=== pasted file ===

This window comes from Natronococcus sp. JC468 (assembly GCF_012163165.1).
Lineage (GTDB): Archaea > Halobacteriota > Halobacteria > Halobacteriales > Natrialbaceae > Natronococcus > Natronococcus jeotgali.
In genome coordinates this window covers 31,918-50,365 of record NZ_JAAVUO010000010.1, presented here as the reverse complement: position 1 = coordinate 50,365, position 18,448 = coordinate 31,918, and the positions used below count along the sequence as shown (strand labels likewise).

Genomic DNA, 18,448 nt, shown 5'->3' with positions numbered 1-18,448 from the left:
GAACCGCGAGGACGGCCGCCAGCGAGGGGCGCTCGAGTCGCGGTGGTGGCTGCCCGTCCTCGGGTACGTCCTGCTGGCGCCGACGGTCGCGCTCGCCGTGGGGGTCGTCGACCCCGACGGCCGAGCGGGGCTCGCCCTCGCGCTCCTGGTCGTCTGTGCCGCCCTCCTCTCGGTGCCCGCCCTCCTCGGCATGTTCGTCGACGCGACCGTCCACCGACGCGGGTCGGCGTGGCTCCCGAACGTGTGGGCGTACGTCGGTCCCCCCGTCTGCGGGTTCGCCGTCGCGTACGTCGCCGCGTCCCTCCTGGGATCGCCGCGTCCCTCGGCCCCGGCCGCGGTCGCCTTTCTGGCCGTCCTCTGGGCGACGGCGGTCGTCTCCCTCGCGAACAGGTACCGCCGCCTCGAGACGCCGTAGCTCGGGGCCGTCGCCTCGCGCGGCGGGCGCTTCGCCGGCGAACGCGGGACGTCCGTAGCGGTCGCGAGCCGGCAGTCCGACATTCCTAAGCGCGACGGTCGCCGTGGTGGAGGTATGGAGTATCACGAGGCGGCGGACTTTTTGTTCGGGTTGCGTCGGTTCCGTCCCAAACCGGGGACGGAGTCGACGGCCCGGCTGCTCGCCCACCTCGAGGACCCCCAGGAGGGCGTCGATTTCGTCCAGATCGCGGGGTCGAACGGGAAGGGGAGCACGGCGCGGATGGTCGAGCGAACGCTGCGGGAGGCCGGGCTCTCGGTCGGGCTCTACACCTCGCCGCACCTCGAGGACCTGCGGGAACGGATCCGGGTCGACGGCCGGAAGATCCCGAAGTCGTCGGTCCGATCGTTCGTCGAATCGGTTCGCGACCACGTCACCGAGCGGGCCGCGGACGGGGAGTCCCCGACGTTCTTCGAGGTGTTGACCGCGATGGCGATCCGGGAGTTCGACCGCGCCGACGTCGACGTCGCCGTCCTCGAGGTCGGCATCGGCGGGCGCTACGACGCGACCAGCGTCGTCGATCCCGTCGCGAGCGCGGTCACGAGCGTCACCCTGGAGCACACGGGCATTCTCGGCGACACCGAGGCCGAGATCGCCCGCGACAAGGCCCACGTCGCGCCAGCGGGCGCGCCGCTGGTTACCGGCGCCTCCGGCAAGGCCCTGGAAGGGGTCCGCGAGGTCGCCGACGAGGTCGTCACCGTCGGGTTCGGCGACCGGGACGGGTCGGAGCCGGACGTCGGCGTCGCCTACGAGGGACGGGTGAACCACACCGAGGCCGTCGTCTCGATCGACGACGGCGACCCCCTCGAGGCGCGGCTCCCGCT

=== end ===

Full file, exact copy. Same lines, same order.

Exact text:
This window comes from Natronococcus sp. JC468 (assembly GCF_012163165.1).
Lineage (GTDB): Archaea > Halobacteriota > Halobacteria > Halobacteriales > Natrialbaceae > Natronococcus > Natronococcus jeotgali.
In genome coordinates this window covers 31,918-50,365 of record NZ_JAAVUO010000010.1, presented here as the reverse complement: position 1 = coordinate 50,365, position 18,448 = coordinate 31,918, and the positions used below count along the sequence as shown (strand labels likewise).

Genomic DNA, 18,448 nt, shown 5'->3' with positions numbered 1-18,448 from the left:
GAACCGCGAGGACGGCCGCCAGCGAGGGGCGCTCGAGTCGCGGTGGTGGCTGCCCGTCCTCGGGTACGTCCTGCTGGCGCCGACGGTCGCGCTCGCCGTGGGGGTCGTCGACCCCGACGGCCGAGCGGGGCTCGCCCTCGCGCTCCTGGTCGTCTGTGCCGCCCTCCTCTCGGTGCCCGCCCTCCTCGGCATGTTCGTCGACGCGACCGTCCACCGACGCGGGTCGGCGTGGCTCCCGAACGTGTGGGCGTACGTCGGTCCCCCCGTCTGCGGGTTCGCCGTCGCGTACGTCGCCGCGTCCCTCCTGGGATCGCCGCGTCCCTCGGCCCCGGCCGCGGTCGCCTTTCTGGCCGTCCTCTGGGCGACGGCGGTCGTCTCCCTCGCGAACAGGTACCGCCGCCTCGAGACGCCGTAGCTCGGGGCCGTCGCCTCGCGCGGCGGGCGCTTCGCCGGCGAACGCGGGACGTCCGTAGCGGTCGCGAGCCGGCAGTCCGACATTCCTAAGCGCGACGGTCGCCGTGGTGGAGGTATGGAGTATCACGAGGCGGCGGACTTTTTGTTCGGGTTGCGTCGGTTCCGTCCCAAACCGGGGACGGAGTCGACGGCCCGGCTGCTCGCCCACCTCGAGGACCCCCAGGAGGGCGTCGATTTCGTCCAGATCGCGGGGTCGAACGGGAAGGGGAGCACGGCGCGGATGGTCGAGCGAACGCTGCGGGAGGCCGGGCTCTCGGTCGGGCTCTACACCTCGCCGCACCTCGAGGACCTGCGGGAACGGATCCGGGTCGACGGCCGGAAGATCCCGAAGTCGTCGGTCCGATCGTTCGTCGAATCGGTTCGCGACCACGTCACCGAGCGGGCCGCGGACGGGGAGTCCCCGACGTTCTTCGAGGTGTTGACCGCGATGGCGATCCGGGAGTTCGACCGCGCCGACGTCGACGTCGCCGTCCTCGAGGTCGGCATCGGCGGGCGCTACGACGCGACCAGCGTCGTCGATCCCGTCGCGAGCGCGGTCACGAGCGTCACCCTGGAGCACACGGGCATTCTCGGCGACACCGAGGCCGAGATCGCCCGCGACAAGGCCCACGTCGCGCCAGCGGGCGCGCCGCTGGTTACCGGCGCCTCCGGCAAGGCCCTGGAAGGGGTCCGCGAGGTCGCCGACGAGGTCGTCACCGTCGGGTTCGGCGACCGGGACGGGTCGGAGCCGGACGTCGGCGTCGCCTACGAGGGACGGGTGAACCACACCGAGGCCGTCGTCTCGATCGACGACGGCGACCCCCTCGAGGCGCGGCTCCCGCT